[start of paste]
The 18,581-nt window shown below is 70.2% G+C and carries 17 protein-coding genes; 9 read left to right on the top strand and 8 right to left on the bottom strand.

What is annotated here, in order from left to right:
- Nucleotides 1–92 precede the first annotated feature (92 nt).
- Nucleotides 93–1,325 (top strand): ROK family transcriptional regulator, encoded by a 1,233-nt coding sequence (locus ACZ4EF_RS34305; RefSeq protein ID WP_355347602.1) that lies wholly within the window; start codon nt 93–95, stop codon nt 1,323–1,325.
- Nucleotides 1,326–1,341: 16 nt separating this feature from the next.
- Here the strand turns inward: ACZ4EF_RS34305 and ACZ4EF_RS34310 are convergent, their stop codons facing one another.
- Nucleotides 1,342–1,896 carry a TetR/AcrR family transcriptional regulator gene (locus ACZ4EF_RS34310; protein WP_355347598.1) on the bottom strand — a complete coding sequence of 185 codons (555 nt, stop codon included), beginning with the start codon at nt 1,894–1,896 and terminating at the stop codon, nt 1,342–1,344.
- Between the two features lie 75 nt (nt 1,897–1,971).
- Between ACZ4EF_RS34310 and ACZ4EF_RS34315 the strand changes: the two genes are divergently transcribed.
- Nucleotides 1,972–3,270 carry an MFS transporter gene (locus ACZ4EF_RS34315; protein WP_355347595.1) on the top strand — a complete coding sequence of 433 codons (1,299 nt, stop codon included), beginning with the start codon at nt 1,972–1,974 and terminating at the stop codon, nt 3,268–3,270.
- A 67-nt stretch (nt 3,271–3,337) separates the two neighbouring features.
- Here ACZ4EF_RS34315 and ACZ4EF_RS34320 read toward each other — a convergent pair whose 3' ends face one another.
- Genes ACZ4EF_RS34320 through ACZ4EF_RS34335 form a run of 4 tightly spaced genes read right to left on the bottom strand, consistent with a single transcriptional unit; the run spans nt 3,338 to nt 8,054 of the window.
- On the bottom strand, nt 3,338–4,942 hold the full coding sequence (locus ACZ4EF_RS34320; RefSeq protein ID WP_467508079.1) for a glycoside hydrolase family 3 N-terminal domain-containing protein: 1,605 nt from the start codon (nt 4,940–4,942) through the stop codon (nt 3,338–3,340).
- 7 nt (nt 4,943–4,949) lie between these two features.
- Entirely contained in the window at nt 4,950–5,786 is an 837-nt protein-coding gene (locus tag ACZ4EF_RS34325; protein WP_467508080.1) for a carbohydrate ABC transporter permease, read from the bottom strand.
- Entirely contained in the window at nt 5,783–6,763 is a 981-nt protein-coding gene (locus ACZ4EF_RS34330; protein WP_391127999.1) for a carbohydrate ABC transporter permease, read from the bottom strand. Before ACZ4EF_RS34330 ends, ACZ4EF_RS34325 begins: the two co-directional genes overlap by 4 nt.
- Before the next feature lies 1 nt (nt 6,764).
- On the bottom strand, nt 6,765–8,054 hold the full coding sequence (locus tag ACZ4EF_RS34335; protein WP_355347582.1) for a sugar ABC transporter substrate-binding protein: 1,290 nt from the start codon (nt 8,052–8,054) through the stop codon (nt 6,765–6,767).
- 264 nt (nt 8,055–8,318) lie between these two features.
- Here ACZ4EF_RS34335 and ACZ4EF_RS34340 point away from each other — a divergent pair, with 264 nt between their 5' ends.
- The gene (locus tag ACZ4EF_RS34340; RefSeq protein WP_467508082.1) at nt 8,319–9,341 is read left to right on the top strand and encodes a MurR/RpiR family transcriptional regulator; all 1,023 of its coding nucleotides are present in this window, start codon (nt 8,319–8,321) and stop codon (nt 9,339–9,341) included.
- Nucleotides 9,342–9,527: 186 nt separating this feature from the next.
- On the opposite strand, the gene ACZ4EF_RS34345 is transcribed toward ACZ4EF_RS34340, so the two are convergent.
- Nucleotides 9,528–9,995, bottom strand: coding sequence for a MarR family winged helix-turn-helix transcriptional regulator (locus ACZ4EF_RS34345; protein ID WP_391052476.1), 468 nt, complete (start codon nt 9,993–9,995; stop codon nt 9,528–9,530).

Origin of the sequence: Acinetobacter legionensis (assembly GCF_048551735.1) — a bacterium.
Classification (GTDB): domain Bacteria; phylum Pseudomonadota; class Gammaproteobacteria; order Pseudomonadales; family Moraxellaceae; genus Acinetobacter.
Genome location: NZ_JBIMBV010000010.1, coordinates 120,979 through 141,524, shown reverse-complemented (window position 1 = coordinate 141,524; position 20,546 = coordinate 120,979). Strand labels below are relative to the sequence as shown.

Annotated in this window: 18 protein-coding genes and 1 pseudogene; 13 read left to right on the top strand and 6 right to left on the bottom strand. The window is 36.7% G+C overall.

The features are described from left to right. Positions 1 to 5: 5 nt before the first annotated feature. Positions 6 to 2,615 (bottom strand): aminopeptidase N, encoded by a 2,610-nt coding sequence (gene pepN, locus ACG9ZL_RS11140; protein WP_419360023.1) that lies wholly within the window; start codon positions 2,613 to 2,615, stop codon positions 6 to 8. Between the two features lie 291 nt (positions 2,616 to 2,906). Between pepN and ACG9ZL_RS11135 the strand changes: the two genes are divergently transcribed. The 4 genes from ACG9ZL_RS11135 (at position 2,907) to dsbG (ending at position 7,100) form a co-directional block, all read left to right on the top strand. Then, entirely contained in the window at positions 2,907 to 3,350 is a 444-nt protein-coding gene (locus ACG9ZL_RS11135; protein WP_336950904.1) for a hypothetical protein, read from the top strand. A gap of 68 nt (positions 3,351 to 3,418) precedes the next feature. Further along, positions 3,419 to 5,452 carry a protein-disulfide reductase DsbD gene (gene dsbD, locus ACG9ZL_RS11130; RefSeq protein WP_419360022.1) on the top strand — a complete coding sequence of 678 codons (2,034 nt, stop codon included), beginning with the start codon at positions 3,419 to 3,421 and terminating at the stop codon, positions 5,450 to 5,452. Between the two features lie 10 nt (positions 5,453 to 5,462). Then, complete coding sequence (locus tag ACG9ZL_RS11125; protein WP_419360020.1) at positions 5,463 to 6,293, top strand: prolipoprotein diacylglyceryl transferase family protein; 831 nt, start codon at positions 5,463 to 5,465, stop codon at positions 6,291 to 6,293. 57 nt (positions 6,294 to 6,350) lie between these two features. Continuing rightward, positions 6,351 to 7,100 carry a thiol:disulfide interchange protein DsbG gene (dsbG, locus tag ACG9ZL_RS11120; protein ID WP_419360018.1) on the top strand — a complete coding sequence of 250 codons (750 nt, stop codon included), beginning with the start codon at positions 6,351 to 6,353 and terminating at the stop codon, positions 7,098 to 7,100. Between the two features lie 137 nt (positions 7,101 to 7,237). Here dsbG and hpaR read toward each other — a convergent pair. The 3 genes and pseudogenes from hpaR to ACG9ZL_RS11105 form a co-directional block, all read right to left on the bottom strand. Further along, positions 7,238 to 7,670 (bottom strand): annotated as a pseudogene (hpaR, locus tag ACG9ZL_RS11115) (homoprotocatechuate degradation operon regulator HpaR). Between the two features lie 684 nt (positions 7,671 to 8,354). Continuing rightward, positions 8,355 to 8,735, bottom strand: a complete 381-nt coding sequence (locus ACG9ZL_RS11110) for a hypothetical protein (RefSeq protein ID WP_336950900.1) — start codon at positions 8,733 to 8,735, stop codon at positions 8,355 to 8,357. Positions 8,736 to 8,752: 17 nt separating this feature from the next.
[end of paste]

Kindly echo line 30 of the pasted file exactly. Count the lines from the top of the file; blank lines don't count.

The features are described from left to right. Positions 1 to 5: 5 nt before the first annotated feature. Positions 6 to 2,615 (bottom strand): aminopeptidase N, encoded by a 2,610-nt coding sequence (gene pepN, locus ACG9ZL_RS11140; protein WP_419360023.1) that lies wholly within the window; start codon positions 2,613 to 2,615, stop codon positions 6 to 8. Between the two features lie 291 nt (positions 2,616 to 2,906). Between pepN and ACG9ZL_RS11135 the strand changes: the two genes are divergently transcribed. The 4 genes from ACG9ZL_RS11135 (at position 2,907) to dsbG (ending at position 7,100) form a co-directional block, all read left to right on the top strand. Then, entirely contained in the window at positions 2,907 to 3,350 is a 444-nt protein-coding gene (locus ACG9ZL_RS11135; protein WP_336950904.1) for a hypothetical protein, read from the top strand. A gap of 68 nt (positions 3,351 to 3,418) precedes the next feature. Further along, positions 3,419 to 5,452 carry a protein-disulfide reductase DsbD gene (gene dsbD, locus ACG9ZL_RS11130; RefSeq protein WP_419360022.1) on the top strand — a complete coding sequence of 678 codons (2,034 nt, stop codon included), beginning with the start codon at positions 3,419 to 3,421 and terminating at the stop codon, positions 5,450 to 5,452. Between the two features lie 10 nt (positions 5,453 to 5,462). Then, complete coding sequence (locus tag ACG9ZL_RS11125; protein WP_419360020.1) at positions 5,463 to 6,293, top strand: prolipoprotein diacylglyceryl transferase family protein; 831 nt, start codon at positions 5,463 to 5,465, stop codon at positions 6,291 to 6,293. 57 nt (positions 6,294 to 6,350) lie between these two features. Continuing rightward, positions 6,351 to 7,100 carry a thiol:disulfide interchange protein DsbG gene (dsbG, locus tag ACG9ZL_RS11120; protein ID WP_419360018.1) on the top strand — a complete coding sequence of 250 codons (750 nt, stop codon included), beginning with the start codon at positions 6,351 to 6,353 and terminating at the stop codon, positions 7,098 to 7,100. Between the two features lie 137 nt (positions 7,101 to 7,237). Here dsbG and hpaR read toward each other — a convergent pair. The 3 genes and pseudogenes from hpaR to ACG9ZL_RS11105 form a co-directional block, all read right to left on the bottom strand. Further along, positions 7,238 to 7,670 (bottom strand): annotated as a pseudogene (hpaR, locus tag ACG9ZL_RS11115) (homoprotocatechuate degradation operon regulator HpaR). Between the two features lie 684 nt (positions 7,671 to 8,354). Continuing rightward, positions 8,355 to 8,735, bottom strand: a complete 381-nt coding sequence (locus ACG9ZL_RS11110) for a hypothetical protein (RefSeq protein ID WP_336950900.1) — start codon at positions 8,733 to 8,735, stop codon at positions 8,355 to 8,357. Positions 8,736 to 8,752: 17 nt separating this feature from the next.